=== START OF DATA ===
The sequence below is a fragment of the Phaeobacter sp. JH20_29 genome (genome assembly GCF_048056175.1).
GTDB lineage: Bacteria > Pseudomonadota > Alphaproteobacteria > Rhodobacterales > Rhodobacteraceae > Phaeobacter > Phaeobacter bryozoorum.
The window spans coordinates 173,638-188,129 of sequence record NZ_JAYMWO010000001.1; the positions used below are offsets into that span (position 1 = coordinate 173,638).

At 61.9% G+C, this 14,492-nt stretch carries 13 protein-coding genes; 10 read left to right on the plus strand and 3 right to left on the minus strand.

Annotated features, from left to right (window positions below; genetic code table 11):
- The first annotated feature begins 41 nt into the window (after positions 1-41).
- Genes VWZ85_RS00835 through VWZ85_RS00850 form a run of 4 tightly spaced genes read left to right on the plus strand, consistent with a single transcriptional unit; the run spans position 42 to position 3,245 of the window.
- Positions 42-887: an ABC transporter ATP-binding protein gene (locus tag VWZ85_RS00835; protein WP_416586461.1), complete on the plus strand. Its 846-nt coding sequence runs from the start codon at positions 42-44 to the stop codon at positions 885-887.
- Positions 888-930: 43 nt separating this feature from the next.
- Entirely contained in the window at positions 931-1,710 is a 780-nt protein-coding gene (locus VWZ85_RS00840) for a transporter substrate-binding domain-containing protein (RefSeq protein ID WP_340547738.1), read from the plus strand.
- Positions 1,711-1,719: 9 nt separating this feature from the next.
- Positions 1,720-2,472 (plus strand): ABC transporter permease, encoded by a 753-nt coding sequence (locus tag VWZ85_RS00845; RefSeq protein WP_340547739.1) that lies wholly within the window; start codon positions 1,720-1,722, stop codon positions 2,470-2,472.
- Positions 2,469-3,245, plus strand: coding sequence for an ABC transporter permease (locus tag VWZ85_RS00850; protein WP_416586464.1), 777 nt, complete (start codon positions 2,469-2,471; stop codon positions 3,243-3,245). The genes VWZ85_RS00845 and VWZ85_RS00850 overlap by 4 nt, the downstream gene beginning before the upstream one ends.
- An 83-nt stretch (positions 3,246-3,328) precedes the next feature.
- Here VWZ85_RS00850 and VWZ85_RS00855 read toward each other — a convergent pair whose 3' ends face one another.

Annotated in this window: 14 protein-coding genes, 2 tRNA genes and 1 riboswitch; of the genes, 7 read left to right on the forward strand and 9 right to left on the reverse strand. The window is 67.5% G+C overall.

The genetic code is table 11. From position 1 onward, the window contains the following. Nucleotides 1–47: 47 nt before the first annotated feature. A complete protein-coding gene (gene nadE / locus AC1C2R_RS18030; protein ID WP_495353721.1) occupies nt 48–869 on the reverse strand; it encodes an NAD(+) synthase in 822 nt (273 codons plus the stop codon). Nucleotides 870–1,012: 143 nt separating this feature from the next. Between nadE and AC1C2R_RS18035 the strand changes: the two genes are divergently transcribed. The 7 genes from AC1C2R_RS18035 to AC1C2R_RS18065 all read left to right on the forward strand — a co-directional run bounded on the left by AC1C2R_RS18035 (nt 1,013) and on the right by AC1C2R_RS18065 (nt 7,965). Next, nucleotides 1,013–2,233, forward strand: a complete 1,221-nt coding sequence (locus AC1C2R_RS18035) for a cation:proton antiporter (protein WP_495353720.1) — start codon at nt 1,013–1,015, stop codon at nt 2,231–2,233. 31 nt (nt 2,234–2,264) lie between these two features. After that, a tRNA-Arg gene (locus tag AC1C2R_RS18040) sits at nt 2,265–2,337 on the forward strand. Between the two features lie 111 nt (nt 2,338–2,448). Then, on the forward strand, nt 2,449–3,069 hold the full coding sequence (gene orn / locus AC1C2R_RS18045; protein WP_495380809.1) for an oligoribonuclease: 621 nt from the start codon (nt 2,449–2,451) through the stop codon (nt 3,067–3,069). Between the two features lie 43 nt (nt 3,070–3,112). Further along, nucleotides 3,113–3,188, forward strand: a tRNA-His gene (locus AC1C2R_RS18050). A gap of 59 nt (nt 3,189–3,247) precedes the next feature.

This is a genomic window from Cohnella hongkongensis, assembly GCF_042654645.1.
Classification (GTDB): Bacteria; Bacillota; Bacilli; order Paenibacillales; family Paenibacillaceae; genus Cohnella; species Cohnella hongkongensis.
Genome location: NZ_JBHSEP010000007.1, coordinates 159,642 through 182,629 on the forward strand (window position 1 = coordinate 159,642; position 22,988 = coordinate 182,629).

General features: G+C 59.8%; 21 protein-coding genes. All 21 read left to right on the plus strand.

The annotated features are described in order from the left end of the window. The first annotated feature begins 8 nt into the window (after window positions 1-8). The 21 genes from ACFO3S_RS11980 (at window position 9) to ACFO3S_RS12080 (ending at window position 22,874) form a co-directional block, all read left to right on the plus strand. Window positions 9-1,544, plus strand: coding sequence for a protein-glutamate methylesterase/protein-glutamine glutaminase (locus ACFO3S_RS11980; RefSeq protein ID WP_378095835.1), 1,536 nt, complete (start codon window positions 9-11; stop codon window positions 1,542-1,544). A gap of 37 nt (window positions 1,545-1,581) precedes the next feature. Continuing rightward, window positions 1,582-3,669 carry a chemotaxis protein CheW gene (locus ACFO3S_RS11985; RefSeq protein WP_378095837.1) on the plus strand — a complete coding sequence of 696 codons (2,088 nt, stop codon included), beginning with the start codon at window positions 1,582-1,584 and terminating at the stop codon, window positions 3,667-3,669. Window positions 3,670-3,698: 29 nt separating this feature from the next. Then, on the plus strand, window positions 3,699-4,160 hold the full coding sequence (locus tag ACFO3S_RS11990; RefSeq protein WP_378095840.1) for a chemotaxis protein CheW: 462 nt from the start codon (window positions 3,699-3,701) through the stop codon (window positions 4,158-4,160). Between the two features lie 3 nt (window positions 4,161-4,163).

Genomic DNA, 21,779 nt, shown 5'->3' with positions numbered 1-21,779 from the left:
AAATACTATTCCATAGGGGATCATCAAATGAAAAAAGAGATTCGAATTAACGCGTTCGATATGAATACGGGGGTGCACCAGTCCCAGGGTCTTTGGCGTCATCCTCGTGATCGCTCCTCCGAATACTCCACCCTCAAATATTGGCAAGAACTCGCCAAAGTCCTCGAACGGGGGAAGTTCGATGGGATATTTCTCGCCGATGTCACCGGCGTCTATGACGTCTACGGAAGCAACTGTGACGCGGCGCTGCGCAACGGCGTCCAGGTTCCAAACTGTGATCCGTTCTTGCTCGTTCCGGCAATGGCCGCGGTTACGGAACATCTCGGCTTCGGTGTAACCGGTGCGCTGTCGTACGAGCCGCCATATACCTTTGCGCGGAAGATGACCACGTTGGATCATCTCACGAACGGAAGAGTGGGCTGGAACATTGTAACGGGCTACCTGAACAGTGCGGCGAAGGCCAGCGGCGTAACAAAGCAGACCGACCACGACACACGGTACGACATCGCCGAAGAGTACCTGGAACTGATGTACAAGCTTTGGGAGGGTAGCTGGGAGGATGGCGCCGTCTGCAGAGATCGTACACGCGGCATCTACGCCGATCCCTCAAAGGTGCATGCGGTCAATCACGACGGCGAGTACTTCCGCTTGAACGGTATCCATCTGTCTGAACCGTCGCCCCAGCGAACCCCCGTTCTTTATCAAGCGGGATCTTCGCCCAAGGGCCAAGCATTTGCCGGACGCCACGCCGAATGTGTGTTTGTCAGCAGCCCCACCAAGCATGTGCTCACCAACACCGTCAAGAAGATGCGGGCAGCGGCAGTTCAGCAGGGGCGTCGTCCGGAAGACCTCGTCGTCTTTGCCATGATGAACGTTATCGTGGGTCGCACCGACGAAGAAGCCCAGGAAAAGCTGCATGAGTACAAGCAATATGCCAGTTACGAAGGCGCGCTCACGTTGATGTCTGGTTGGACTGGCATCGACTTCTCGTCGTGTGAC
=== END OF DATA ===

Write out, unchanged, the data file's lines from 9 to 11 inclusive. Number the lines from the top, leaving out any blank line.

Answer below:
- Positions 888-930: 43 nt separating this feature from the next.
- Entirely contained in the window at positions 931-1,710 is a 780-nt protein-coding gene (locus VWZ85_RS00840) for a transporter substrate-binding domain-containing protein (RefSeq protein ID WP_340547738.1), read from the plus strand.
- Positions 1,711-1,719: 9 nt separating this feature from the next.